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Ecosystem engineering by large grazers enhances carbon stocks in a tidal salt marsh
Elschot, K.; Bakker, J.P.; Temmerman, S.; van de Koppel, J.; Bouma, T.J. (2015). Ecosystem engineering by large grazers enhances carbon stocks in a tidal salt marsh. Mar. Ecol. Prog. Ser. 537: 9-21.
In: Marine Ecology Progress Series. Inter-Research: Oldendorf/Luhe. ISSN 0171-8630; e-ISSN 1616-1599, meer
Peer reviewed article  

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Author keywords
    Carbon sequestration; Climate change; Coastal wetland; Grazing; Redox potential; Soil compaction; Succession

Auteurs  Top 
  • Elschot, K.
  • Bakker, J.P., meer
  • Temmerman, S., meer
  • van de Koppel, J., meer
  • Bouma, T.J., meer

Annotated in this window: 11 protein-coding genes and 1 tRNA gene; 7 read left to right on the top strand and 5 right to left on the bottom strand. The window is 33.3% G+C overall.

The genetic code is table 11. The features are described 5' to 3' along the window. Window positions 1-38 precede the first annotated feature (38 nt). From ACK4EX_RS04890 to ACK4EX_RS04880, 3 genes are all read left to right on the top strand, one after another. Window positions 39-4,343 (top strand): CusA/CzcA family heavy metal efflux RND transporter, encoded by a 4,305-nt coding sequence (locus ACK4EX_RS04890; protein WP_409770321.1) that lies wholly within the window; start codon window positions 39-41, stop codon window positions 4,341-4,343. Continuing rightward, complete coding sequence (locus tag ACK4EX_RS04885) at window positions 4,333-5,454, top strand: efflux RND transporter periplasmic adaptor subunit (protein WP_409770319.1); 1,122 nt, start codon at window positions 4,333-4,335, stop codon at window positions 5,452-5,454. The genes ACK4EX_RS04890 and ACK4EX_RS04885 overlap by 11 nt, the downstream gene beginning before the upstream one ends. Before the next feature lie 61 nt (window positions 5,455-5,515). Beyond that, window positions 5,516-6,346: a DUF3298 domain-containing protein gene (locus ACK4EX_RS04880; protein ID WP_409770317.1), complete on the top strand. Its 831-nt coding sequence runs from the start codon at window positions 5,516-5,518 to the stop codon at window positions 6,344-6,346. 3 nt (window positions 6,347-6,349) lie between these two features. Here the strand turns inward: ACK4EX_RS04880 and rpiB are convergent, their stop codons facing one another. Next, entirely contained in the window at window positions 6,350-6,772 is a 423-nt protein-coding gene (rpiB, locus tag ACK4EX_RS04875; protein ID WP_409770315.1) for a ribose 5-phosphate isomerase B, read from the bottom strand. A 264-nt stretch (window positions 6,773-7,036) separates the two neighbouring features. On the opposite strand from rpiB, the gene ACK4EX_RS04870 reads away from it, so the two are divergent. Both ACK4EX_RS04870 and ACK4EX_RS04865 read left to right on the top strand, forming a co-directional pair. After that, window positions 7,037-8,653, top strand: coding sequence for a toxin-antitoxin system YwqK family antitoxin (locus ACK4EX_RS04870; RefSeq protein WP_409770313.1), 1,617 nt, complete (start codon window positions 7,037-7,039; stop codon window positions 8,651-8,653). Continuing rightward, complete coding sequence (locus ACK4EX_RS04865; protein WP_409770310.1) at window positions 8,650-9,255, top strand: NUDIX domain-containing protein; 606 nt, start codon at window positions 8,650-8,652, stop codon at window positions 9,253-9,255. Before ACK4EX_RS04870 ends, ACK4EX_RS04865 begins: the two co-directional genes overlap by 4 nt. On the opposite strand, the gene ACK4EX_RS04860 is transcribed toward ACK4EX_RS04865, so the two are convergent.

Grazers can have a large impact on ecosystem processes and are known to changevegetation composition. However, knowledge of how the long-term presence of grazers affectssoil carbon sequestration is limited. In this study, we estimated total accumulated organic carbonin soils of a back-barrier salt marsh and determined how this is affected by long-term grazing byboth small and large grazers in relation to age of the ecosystem. In young marshes, where smallgrazers predominate, hare and geese have a limited effect on total accumulated organic carbon.In older, mature marshes, where large grazers predominate, cattle substantially enhanced carboncontent in the marsh soil. We ascribe this to a shift in biomass distribution in the local vegetationtowards the roots in combination with trampling effects on the soil chemistry. These large grazersthus act as ecosystem engineers: their known effect on soil compaction (based on a previous study)enhances anoxic conditions in the marsh soil, thereby reducing the oxygen available for organiccarbon decomposition by the local microbial community. This study showed that the indirecteffects of grazing can significantly enhance soil carbon storage through changing soil abiotic conditions.This process should be taken into account when estimating the role of ecosystems inreducing carbon dioxide concentration in the atmosphere. Ultimately, we propose a testableconceptual framework that includes 3 pathways by which grazers can alter carbon storage:(1) through above-ground biomass removal, (2) through alteration of biomass distribution towardsthe roots and/or (3) by changing soil abiotic conditions that affect decomposition.

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